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Stocks Rise on Bond Rally, Bargain Hunting in Techs

June 28, 1996|From Times Staff and Wire Reports

A late rally that sent long-term Treasury bond yields below 7% and some bargain hunting among depressed technology shares lifted most of the stock market Thursday.

But the tone remained cautious as money managers tried to give portfolios a quarter-ending polish and investors braced for what could be surprises in the key economic data to be released next week and for the Federal Reserve Board meeting on inflation and interest-rate policy.

The Dow Jones industrial average fell 5.17 points to 5,677.53, recovering from a midafternoon slide of 36 points as bond prices jumped higher, sending long-term interest rates below 7% for the first time in three weeks.

Broader measures of larger-company stocks also rebounded as the 30-year Treasury bond rallied, sending its yield--a key determinant of corporate and consumer borrowing costs--to 6.99%. Two weeks ago, the yield surged to 7.20% amid growing fears of higher inflation, which makes bonds and their fixed rates of return less enticing.

"The sun came out [in the bond market] and stocks rallied too," said Robert Streed, senior investment advisor at Northern Trust in Chicago. "These are just excellent values in the bond market."

The Nasdaq market was stronger from the start of the session as bargain hunters took advantage of Wednesday's 19-point tumble, which depressed prices on many big technology names.

A series of cautious profit outlooks in the computer industry has spurred several rounds profit-taking on the powerful rally the sector had this past spring. Since hitting the record high of 1,249.15 on June 5, the Nasdaq composite index has lost 6.8% of its value.

On Thursday, the Nasdaq composite rose 12.72 points to 1,166.01, helped by big rebounds in computer-related issues such as Dell Computer, up 2 3/4 at 48 1/2; Iomega, up 6 1/2 at 27 1/2; and U.S. Robotics, up 7 at 84 3/4.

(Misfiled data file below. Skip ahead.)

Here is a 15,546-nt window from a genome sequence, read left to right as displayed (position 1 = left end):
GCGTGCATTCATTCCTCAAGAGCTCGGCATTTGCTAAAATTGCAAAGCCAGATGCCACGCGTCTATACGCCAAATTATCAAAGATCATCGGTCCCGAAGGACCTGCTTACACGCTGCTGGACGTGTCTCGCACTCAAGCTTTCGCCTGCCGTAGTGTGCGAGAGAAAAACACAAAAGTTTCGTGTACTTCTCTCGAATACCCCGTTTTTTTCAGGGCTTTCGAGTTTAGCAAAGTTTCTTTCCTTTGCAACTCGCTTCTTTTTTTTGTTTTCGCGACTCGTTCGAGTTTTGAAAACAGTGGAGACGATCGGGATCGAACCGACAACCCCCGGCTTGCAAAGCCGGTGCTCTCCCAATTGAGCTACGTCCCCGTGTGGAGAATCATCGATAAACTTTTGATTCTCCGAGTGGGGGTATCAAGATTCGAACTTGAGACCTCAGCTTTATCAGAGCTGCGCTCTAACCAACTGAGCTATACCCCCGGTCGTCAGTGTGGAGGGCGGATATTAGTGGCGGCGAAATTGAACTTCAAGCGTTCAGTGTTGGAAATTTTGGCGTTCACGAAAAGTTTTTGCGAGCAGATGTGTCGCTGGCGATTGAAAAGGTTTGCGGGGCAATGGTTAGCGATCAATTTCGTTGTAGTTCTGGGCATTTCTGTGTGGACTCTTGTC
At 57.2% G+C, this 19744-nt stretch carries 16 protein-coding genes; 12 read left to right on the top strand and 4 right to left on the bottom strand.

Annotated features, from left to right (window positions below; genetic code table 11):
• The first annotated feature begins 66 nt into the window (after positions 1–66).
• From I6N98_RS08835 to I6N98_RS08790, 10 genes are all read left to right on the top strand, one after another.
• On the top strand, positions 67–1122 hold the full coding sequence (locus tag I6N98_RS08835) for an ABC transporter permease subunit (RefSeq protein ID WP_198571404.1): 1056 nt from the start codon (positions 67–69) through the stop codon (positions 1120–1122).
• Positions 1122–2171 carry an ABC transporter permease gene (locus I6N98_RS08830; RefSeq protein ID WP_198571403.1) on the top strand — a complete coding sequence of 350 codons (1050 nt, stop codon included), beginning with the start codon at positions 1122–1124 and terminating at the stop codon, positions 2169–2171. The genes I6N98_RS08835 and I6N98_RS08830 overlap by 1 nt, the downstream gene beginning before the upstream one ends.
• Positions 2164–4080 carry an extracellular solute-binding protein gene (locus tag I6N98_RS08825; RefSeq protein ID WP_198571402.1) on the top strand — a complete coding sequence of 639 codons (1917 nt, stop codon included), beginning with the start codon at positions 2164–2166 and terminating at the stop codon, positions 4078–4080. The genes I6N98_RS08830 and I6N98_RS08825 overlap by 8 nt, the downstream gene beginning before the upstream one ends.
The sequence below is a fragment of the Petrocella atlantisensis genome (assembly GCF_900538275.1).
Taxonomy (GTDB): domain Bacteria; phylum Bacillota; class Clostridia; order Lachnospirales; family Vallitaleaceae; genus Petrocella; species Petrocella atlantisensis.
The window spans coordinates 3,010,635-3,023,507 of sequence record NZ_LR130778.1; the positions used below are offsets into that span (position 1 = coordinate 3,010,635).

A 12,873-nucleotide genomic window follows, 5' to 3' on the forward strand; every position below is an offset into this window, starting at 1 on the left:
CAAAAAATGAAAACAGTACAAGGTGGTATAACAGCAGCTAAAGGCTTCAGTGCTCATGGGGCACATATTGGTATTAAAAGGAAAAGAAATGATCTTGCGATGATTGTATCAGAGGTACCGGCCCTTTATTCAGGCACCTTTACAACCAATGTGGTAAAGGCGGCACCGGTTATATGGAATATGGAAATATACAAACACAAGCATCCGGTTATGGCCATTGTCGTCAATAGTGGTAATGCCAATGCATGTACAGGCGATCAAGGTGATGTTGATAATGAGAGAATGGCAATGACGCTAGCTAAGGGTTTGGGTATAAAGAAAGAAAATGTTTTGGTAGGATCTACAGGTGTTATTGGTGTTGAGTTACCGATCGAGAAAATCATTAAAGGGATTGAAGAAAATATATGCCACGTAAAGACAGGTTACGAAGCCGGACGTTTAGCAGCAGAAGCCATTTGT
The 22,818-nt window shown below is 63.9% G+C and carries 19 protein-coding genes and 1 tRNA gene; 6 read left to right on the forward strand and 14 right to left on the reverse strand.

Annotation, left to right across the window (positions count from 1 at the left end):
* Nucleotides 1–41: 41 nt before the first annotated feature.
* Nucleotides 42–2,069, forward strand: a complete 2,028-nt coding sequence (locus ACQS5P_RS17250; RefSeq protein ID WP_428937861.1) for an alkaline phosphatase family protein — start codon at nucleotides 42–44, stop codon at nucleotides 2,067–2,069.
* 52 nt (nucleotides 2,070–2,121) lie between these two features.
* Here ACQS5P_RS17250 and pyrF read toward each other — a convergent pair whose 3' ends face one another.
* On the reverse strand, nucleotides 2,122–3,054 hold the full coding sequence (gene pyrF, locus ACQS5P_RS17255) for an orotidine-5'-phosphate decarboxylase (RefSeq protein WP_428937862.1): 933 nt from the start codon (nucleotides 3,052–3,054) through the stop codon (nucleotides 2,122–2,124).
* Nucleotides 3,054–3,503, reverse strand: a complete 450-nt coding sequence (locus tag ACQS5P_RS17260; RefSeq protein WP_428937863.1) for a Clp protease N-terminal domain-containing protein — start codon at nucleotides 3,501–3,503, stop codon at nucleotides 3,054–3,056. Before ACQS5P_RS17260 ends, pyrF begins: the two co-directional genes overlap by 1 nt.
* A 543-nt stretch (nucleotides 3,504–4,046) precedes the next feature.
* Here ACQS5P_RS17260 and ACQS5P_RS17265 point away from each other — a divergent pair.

The rebound in technology and more speculative issues was not apparent in the struggling American Stock Market, whose market value index fell 5.50 points to 570.13, its lowest level since April 11. The Amex is now down 7.3% since achieving its record high of 614.99 on May 22.

Advancing issues outnumbered decliners by a 9-7 margin on the New York Stock Exchange, where volume totaled 405.21 million shares as of 4 p.m., up from 386.48 million for the previous session.

The NYSE composite index rose 1.71 points to 357.58, and the Standard & Poor's 500-stock index rose 4.16 points to 668.55. Both indexes had been lower until midafternoon.

The Labor Department reported Thursday morning that the number of Americans filing first-time claims for unemployment benefits fell last week, but the level was nevertheless one that economists said indicates slower job growth.

The weekly jobless benefits report generally incites less reaction than the monthly tally, which is due next Friday. The monthly reports have indicated strong employment growth recently, fueling worries that increasingly strong consumer spending power would result in rapidly rising demand and therefore inflation.

Analysts' opinions are divided over whether Fed policymakers, who will meet Tuesday and Wednesday, will decide to raise interest rates in a preemptive strike against inflation. Higher interest rates can hurt corporate profits by raising borrowing costs and slowing revenue growth.

Among Thursday's market highlights:

* Procter & Gamble fell 2 1/4 to 91 1/4. The conglomerate said it is selling its 50% stake in a U.S. venture with the Swiss drug firm Roche Holding to Roche. P&G said it will report an after-tax gain of $120 million on the sale, which includes ownership of Aleve pain reliever.

* Chemical maker Union Carbide lost 2 1/4 to 40 3/8 after it reportedly issued a cautious second-quarter assessment to analysts.

* Quaker Oats fell 2 to 33 3/4. It announced Wednesday that it had reduced the price of most of its boxed cereals an average of 15%.

* Ivax plummeted 8 5/8 to 15 1/4. The nation's biggest generic drug maker said it expects its second-quarter earnings to fall "significantly short" of those of recent periods because of price cuts and a sluggish reorder pace.

The news had a ripple effect for others who sell generic drugs. Teva Pharmaceutical Industries fell 3 1/4 to 34 1/2, Watson Pharmaceuticals lost 1 3/4 to 38 and Alpharma was down 1 1/2 to 19 5/8.

Overseas, Tokyo's Nikkei-225 stock average fell 0.7%, Frankfurt's DAX index fell 0.9% and London's FTSE-100 fell 0.5%.

Wheat prices fell sharply after China rejected a second cargo of U.S. wheat this month on allegations that it contained the TCK fungus. July soft red winter wheat closed down 14 cents at $4.78 1/2 per bushel on the Chicago Board of Trade.

Crude oil prices rose for a second consecutive session at the New York Mercantile Exchange, lifted by bullish technical signals and continued concerns about Middle East supplies. August crude oil set a contract high of $21.30 on Thursday but closed at $21.02, up 37 cents.

Market Roundup, D7

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